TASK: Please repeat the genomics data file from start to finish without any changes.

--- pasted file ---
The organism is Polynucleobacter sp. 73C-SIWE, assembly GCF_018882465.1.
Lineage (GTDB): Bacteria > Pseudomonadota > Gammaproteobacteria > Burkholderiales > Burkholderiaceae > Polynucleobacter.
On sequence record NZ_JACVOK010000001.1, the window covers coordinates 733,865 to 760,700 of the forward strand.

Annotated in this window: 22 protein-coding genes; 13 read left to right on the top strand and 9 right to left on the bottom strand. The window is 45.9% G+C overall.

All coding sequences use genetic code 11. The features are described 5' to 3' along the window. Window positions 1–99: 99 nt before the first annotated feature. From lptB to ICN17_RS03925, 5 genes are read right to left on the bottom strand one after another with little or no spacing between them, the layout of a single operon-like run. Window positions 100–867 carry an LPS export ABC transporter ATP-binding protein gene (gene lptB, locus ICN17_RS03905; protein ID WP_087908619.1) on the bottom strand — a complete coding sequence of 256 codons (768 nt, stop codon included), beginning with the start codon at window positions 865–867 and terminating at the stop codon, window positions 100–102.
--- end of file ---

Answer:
The organism is Polynucleobacter sp. 73C-SIWE, assembly GCF_018882465.1.
Lineage (GTDB): Bacteria > Pseudomonadota > Gammaproteobacteria > Burkholderiales > Burkholderiaceae > Polynucleobacter.
On sequence record NZ_JACVOK010000001.1, the window covers coordinates 733,865 to 760,700 of the forward strand.

Annotated in this window: 22 protein-coding genes; 13 read left to right on the top strand and 9 right to left on the bottom strand. The window is 45.9% G+C overall.

All coding sequences use genetic code 11. The features are described 5' to 3' along the window. Window positions 1–99: 99 nt before the first annotated feature. From lptB to ICN17_RS03925, 5 genes are read right to left on the bottom strand one after another with little or no spacing between them, the layout of a single operon-like run. Window positions 100–867 carry an LPS export ABC transporter ATP-binding protein gene (gene lptB, locus ICN17_RS03905; protein ID WP_087908619.1) on the bottom strand — a complete coding sequence of 256 codons (768 nt, stop codon included), beginning with the start codon at window positions 865–867 and terminating at the stop codon, window positions 100–102.